Tacos make a great breakfast.
Same goes for lunch, dinner and snacks.
The traditional versions are perfect as is, but they allow for endless experimentation.
Point is: Tacos are the best, and now we're hungry.
Even more so after getting our hands on American Tacos, a new book by José R. Ralat, who holds the enviable position of Taco Editor at Texas Monthly magazine.
As you'd expect of a man with such a job, his life and his work are dedicated to exploring the tortilla-wrapped treat and its many variations. He does so in Texas and around the country. And now, his findings have been compiled into a handsome tome that celebrates how America adopted this Mexican staple as its own.
The book begins with an introductory guide that details the taco's regionality, from different Mexican states to Texas, California and elsewhere. It charts the food's evolution and highlights stories of places, people and time. And it does so with a healthy nod to the idea that everyone, even abuelitas, improvise to suit their own tastes, making the taco an egalitarian food that transcends strict authenticity.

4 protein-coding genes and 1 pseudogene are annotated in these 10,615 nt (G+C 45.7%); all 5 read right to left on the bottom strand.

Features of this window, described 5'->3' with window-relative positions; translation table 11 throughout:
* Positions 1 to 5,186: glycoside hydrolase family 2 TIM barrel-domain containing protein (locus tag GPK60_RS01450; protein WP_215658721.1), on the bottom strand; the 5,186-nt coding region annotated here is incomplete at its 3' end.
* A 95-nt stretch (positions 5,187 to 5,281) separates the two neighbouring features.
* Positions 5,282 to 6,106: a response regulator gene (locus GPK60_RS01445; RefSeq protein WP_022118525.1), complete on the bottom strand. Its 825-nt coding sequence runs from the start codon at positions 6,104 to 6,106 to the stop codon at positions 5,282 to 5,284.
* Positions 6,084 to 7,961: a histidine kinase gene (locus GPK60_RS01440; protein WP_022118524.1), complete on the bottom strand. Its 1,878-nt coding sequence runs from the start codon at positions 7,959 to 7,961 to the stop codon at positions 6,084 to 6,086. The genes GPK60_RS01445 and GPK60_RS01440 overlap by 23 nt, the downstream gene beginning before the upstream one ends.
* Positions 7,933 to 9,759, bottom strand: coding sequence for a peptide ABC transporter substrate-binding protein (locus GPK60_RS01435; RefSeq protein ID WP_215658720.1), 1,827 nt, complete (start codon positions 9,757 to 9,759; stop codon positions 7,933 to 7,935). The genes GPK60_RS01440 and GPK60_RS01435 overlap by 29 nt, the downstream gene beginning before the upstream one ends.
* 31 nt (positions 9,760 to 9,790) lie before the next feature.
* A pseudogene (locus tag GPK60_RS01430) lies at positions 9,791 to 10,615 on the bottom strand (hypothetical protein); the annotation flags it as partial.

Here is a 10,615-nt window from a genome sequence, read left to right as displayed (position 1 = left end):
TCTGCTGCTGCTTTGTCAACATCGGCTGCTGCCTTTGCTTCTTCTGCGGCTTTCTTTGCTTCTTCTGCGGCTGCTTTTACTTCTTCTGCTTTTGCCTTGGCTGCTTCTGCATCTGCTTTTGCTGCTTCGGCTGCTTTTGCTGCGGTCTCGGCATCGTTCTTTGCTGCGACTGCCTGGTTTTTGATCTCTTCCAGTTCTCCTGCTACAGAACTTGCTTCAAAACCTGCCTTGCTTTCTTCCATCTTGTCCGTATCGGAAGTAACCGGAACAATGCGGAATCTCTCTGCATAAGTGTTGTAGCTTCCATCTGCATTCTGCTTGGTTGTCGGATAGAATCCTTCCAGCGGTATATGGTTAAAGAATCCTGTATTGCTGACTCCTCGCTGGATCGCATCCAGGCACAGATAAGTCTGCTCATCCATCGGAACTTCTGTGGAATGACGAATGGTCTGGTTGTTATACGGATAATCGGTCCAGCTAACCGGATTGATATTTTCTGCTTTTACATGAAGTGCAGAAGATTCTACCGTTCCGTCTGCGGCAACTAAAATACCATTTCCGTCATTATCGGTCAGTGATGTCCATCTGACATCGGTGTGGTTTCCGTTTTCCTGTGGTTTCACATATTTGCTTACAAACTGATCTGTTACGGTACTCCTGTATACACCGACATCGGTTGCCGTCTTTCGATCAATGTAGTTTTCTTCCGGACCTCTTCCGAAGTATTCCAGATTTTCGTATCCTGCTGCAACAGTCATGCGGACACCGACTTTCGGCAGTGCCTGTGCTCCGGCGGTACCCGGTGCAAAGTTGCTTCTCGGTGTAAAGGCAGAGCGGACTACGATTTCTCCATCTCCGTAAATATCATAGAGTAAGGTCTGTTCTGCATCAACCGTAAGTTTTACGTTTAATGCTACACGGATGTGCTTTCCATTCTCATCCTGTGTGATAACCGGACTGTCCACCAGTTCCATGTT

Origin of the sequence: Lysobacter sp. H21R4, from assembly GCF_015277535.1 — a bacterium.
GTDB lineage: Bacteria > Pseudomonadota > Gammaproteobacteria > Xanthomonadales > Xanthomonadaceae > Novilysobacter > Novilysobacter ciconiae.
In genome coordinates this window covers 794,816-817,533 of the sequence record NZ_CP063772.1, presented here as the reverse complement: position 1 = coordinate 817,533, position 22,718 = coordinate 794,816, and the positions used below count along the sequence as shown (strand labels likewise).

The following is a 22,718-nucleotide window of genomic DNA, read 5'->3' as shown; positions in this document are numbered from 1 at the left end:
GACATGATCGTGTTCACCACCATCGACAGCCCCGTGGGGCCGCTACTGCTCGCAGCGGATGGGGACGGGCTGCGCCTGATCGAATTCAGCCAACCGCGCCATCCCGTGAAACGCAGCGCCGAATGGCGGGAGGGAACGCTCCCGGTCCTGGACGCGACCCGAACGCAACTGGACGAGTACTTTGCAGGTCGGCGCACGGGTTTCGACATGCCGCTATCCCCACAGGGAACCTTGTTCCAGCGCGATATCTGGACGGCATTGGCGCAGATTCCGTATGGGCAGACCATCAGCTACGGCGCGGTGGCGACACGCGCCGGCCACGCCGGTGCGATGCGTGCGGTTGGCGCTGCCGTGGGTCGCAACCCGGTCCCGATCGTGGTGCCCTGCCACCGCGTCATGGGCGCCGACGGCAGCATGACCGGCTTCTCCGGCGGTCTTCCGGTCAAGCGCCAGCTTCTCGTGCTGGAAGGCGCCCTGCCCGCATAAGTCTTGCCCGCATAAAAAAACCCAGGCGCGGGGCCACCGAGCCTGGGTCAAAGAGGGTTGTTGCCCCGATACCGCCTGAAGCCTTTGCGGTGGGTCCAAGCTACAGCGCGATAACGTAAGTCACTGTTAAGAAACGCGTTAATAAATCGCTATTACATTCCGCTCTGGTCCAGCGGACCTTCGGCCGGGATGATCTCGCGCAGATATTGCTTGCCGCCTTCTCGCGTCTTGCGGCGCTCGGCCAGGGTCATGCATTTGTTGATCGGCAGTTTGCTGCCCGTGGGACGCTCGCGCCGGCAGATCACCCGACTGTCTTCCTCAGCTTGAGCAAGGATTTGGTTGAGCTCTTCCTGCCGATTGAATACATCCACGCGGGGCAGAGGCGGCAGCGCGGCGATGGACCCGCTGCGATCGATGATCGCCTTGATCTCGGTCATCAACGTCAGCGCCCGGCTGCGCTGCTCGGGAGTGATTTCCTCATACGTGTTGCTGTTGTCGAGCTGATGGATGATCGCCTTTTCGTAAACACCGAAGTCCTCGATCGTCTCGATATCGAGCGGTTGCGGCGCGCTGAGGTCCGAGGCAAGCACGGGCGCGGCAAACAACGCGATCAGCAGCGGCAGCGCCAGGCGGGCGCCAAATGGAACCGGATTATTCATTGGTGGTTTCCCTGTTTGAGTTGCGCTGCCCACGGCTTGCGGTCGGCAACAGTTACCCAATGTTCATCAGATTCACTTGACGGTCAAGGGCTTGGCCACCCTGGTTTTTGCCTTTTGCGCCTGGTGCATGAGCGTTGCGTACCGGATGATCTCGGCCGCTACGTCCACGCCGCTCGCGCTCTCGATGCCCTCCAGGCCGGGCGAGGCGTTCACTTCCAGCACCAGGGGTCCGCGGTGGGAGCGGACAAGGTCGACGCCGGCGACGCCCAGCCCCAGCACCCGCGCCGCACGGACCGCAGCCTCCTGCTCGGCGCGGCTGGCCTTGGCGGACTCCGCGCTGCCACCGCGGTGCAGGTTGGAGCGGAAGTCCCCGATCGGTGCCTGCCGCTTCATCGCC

From there, you'll find chapters on breakfast tacos and crunchy tacos, including taquitos, flautas and San Antonio-style puffy tacos. You can read about old-school barbacoa and new-school techniques. You can even dive into the popular subgenres of Korean tacos and Jewish tacos. And throughout it all, you'll see pretty pictures of tacos and the places that serve them.
So maybe don't read this when you're hungry.
American Tacos is available now.